About the University of California, Irvine: The University of California, Irvine is a top-ranked public university dedicated to research, scholarship and community. Founded in 1965, UCI is among the fastest-growing University of California campuses, with more than 23,000 undergraduate and graduate students and about 1,300 faculty members. The third-largest employer in dynamic Orange County, UCI contributes an annual economic impact of $3 billion.

Iqbal Pittalwala | UCI
Further information:
http://today.uci.edu/news/release_detail.asp?key=1077

More articles from Earth Sciences:

nachricht Atmospheric scientists reveal the effect of sea-ice loss on Arctic warming
11.03.2019 | Institute of Atmospheric Physics, Chinese Academy of Sciences

nachricht Sensing shakes
11.03.2019 | University of Tokyo

All articles from Earth Sciences >>>

The most recent press releases about innovation >>>

Die letzten 5 Focus-News des innovations-reports im Überblick:

Im Focus: Heading towards a tsunami of light

Researchers at Chalmers University of Technology and the University of Gothenburg, Sweden, have proposed a way to create a completely new source of radiation. Ultra-intense light pulses consist of the motion of a single wave and can be described as a tsunami of light. The strong wave can be used to study interactions between matter and light in a unique way. Their research is now published in the scientific journal Physical Review Letters.

"This source of radiation lets us look at reality through a new angle - it is like twisting a mirror and discovering something completely different," says...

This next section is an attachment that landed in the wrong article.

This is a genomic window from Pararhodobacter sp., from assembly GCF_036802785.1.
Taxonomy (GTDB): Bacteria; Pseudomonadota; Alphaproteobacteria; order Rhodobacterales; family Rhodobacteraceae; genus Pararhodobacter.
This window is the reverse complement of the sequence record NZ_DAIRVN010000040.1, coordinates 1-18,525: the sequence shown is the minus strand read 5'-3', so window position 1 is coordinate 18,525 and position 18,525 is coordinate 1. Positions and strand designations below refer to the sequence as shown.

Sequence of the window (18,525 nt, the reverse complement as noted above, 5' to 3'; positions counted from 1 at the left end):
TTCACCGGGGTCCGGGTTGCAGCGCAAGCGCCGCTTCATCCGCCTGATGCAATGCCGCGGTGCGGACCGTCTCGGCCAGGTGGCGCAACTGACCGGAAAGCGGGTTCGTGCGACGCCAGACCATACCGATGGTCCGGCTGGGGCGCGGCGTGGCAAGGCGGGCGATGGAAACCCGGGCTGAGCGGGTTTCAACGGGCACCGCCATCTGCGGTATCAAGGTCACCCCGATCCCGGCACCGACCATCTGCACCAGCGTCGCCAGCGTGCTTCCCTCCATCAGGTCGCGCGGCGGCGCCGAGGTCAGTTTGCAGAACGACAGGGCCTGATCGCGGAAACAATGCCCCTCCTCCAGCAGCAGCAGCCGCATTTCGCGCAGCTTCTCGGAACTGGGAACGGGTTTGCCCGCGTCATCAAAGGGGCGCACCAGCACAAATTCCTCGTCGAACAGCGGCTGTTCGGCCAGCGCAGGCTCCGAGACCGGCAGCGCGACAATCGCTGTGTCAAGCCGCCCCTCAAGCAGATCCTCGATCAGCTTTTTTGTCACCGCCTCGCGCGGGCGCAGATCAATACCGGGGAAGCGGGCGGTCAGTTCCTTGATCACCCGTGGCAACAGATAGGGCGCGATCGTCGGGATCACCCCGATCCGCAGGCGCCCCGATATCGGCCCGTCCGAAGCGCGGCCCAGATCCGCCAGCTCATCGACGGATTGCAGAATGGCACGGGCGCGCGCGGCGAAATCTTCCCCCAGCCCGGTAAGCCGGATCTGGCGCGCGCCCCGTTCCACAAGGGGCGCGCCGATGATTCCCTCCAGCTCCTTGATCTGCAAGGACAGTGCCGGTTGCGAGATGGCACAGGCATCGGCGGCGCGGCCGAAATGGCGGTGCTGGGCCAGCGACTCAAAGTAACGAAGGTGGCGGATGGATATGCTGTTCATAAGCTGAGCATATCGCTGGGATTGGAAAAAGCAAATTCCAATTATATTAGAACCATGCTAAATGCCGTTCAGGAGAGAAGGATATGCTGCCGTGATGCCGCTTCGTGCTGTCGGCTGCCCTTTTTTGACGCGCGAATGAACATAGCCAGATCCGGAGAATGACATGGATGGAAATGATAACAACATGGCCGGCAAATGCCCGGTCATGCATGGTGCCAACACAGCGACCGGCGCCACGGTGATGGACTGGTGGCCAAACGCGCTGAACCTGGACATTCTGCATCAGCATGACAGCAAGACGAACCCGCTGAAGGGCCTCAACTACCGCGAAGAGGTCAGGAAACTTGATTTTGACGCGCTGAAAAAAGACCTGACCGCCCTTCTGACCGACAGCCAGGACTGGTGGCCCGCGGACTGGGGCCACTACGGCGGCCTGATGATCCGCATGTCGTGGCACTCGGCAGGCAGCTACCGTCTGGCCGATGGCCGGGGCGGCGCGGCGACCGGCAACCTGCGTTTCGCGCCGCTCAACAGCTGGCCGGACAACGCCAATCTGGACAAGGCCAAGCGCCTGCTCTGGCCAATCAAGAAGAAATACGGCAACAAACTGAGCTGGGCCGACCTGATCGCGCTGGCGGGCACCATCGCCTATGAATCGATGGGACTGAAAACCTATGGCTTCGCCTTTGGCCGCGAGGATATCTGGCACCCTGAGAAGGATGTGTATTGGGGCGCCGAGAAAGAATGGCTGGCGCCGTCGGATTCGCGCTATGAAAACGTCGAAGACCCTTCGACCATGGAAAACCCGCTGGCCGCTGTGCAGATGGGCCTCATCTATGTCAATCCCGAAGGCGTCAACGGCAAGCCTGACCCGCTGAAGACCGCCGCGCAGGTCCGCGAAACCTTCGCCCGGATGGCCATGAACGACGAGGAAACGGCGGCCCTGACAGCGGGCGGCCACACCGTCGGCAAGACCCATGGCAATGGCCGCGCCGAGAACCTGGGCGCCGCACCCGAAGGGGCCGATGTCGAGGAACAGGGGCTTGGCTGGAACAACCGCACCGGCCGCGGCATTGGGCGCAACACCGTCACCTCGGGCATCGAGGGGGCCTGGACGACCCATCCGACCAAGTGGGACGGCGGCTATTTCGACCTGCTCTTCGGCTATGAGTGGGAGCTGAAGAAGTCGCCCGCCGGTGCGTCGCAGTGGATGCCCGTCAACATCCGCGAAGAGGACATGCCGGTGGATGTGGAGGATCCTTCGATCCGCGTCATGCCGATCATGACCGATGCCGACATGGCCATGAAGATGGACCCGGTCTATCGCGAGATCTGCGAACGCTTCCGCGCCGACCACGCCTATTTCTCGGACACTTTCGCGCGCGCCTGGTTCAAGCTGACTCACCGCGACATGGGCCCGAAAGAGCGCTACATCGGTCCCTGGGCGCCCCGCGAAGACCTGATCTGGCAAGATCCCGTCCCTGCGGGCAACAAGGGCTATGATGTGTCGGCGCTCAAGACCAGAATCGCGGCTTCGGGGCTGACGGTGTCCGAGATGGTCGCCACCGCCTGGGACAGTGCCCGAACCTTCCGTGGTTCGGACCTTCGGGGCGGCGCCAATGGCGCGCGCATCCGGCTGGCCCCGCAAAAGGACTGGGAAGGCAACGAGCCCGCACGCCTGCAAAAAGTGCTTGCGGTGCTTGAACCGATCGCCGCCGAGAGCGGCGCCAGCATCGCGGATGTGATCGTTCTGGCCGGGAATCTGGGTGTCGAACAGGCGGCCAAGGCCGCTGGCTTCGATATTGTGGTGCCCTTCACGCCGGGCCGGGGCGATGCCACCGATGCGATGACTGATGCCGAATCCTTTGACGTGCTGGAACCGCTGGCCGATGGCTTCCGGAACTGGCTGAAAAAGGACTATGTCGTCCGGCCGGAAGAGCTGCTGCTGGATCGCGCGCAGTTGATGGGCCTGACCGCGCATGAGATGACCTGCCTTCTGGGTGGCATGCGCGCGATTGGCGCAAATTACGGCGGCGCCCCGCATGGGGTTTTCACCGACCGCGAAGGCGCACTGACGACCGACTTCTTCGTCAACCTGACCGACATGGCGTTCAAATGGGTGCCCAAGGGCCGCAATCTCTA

Im Focus: Revealing the secret of the vacuum for the first time

New research group at the University of Jena combines theory and experiment to demonstrate for the first time certain physical processes in a quantum vacuum

For most people, a vacuum is an empty space. Quantum physics, on the other hand, assumes that even in this lowest-energy state, particles and antiparticles...

Im Focus: Sussex scientists one step closer to a clock that could replace GPS and Galileo

Physicists in the EPic Lab at University of Sussex make crucial development in global race to develop a portable atomic clock

Scientists in the Emergent Photonics Lab (EPic Lab) at the University of Sussex have made a breakthrough to a crucial element of an atomic clock - devices...

Im Focus: Sensing shakes

A new way to sense earthquakes could help improve early warning systems

Every year earthquakes worldwide claim hundreds or even thousands of lives. Forewarning allows people to head for safety and a matter of seconds could spell...

Im Focus: A thermo-sensor for magnetic bits

New concept for energy-efficient data processing technology

Scientists of the Department of Physics at the University of Hamburg, Germany, detected the magnetic states of atoms on a surface using only heat. The...

All Focus news of the innovation-report >>>

Anzeige

Anzeige

VideoLinks
Industry & Economy
Event News

International Modelica Conference with 330 visitors from 21 countries at OTH Regensburg

11.03.2019 | Event News

Selection Completed: 580 Young Scientists from 88 Countries at the Lindau Nobel Laureate Meeting

01.03.2019 | Event News

LightMAT 2019 – 3rd International Conference on Light Materials – Science and Technology

28.02.2019 | Event News

 
Latest News

Heading towards a tsunami of light

19.03.2019 | Physics and Astronomy

Dalian Coherent Light Source reveals hydroxyl super rotors from water photochemistry

19.03.2019 | Life Sciences

From foam to bone: Plant cellulose can pave the way for healthy bone implants

19.03.2019 | Materials Sciences

VideoLinks
Science & Research
Overview of more VideoLinks >>>